Over the weekend, Chicago Public Radio's Chip Mitchell caught up with Jason, a 33-year-old
former Marine from Wisconsin who served in Iraq. During the past four years, the
veteran has lived on the streets in and around Chicago's Greektown, a
life he thought ...
Over the weekend, Chicago Public Radio's Chip Mitchell caught up with Jason, a 33-year-old former Marine from Wisconsin who served in Iraq. During the past four years, the veteran has lived on the streets in and around Chicago's Greektown, a life he thought unimaginable when he signed up to fight. After his discharge, he wasn’t mentally prepared to work and because his parents were gone and his marriage had fallen apart, he had no safety net:
JASON: I’m on food stamps, man. I have to live out of soup kitchens. I have to panhandle. I have to ask people for leftovers to eat.
Homelessness among veterans is not a new phenomenon. According to Mitchell's report, the VA estimates that on any given night 154,000 U.S. veterans lack shelter, most of whom served in Vietnam. And while a New York Times article from November 2007 found that just over 400 veterans of the Iraq and Afghanistan wars have turned up homeless, that number will undoubtedly grow as more soldiers return from the battlefield:
Experts who work with veterans say it often takes several years after leaving military service for veterans’ accumulating problems to push them into the streets. But some aid workers say the Iraq and Afghanistan veterans appear to be turning up sooner than the Vietnam veterans did.
“We’re beginning to see, across the country, the first trickle of this generation of warriors in homeless shelters,” said Phil Landis, chairman of Veterans Village of San Diego, a residence and counseling center. “But we anticipate that it’s going to be a tsunami.”
So how is possible that someone who risked their live to serve their country could simply fall through the cracks? Untreated mental illness is one major problem. A Rand Corporation study from April found that while nearly 20 percent of military service members who have returned from Iraq and Afghanistan — 300,000 in all — report symptoms of post traumatic stress disorder or major depression, only slightly more than half have sought treatment.
A shortage of affordable housing contributes as well. Horace Jones, who works with vets for a local agency called Inner Voice, tells WBEZ that "if you’re making minimum wage [or] $7.50 an hour, it’s kind of hard to support yourself and pay $650-$700 a month in rent."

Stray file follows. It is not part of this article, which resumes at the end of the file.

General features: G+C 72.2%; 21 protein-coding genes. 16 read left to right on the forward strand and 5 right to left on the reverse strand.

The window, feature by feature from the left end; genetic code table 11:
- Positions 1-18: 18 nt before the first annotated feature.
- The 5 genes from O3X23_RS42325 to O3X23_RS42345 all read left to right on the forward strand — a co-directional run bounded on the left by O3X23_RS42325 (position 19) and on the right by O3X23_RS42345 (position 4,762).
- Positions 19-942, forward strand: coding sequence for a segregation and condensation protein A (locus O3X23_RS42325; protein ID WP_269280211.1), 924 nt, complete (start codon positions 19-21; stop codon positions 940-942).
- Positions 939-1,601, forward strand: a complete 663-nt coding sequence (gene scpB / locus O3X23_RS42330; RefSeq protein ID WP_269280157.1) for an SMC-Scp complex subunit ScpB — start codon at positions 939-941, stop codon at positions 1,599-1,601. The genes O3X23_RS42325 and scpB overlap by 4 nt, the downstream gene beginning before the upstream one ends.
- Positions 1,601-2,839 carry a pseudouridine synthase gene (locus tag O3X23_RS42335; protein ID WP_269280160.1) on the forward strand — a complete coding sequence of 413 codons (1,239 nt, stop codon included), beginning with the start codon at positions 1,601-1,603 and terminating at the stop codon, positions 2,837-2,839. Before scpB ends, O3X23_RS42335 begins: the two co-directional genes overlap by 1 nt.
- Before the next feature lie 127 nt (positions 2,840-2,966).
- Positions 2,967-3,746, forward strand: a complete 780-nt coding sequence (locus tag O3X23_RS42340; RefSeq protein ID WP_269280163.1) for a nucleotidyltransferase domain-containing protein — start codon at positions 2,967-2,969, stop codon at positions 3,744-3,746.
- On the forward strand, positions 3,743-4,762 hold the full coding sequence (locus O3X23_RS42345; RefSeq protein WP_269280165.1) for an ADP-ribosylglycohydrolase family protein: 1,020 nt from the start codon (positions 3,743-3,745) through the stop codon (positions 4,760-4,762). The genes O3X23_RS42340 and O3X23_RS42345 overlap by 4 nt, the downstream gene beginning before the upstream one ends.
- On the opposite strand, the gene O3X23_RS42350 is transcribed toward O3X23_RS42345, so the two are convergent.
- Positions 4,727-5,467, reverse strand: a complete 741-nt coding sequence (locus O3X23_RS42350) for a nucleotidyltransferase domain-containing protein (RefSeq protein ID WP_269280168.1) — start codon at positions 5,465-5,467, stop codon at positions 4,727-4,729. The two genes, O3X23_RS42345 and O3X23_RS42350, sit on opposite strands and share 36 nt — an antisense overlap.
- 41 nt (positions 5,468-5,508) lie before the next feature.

Will veterans see support for their efforts grow with the election of a new president? Despite his deep commitment to military service, John McCain's record on veterans issues doesn't hold up to serious scrutiny. In May, The Nation's Brian Beutler dissected the Arizona Republican's tendency to work against veterans' interests in favor of privatization. On the other hand, a Barack Obama victory in November could help stave off the coming veteran crisis. Here's veteran John Hurley, writing about Obama's support for veterans rights at The Huffington Post in February:
Senator Obama, when he arrived in Washington, volunteered for the all important, but not very glamorous, Senate Committee on Veteran's Affairs. In the wake of the housing and medical evaluation scandal at Walter Reed Army Medical Center, Obama introduced a sweeping bill, called the Dignity for Wounded Warriors Act, calling for comprehensive reforms in how our combat veterans and their families are treated.
Vets support Obama because he will fully fund the VA healthcare budget, will bring Priority 8 vets back into the VA healthcare system, will expand the GI Bill to allow spouses and children to be eligible to use veteran benefits and will treat Guardsmen and Reservists equally, and he will comprehensively address the pain and devastation brought onto vets by PTSD and traumatic brain injuries (TBI).
And of critical importance, Barack Obama has pledged a "zero tolerance" policy to end veteran homelessness. The National Coalition for Homeless Veterans noted in Congressional testimony that "We extend our deep gratitude to Senator Barack Obama (D-IL) for catapulting homeless veteran issues onto the Senate agenda ...."
For more on homelessness among young veterans, be sure to check out the powerful documentary "When I Came Home" (pdf), which tells the story of Herold Noel, an Iraqi veteran who struggles to survive upon returning to his native Brooklyn.
Image used under a Creative Commons license by Flickr user an0nym0usmuse.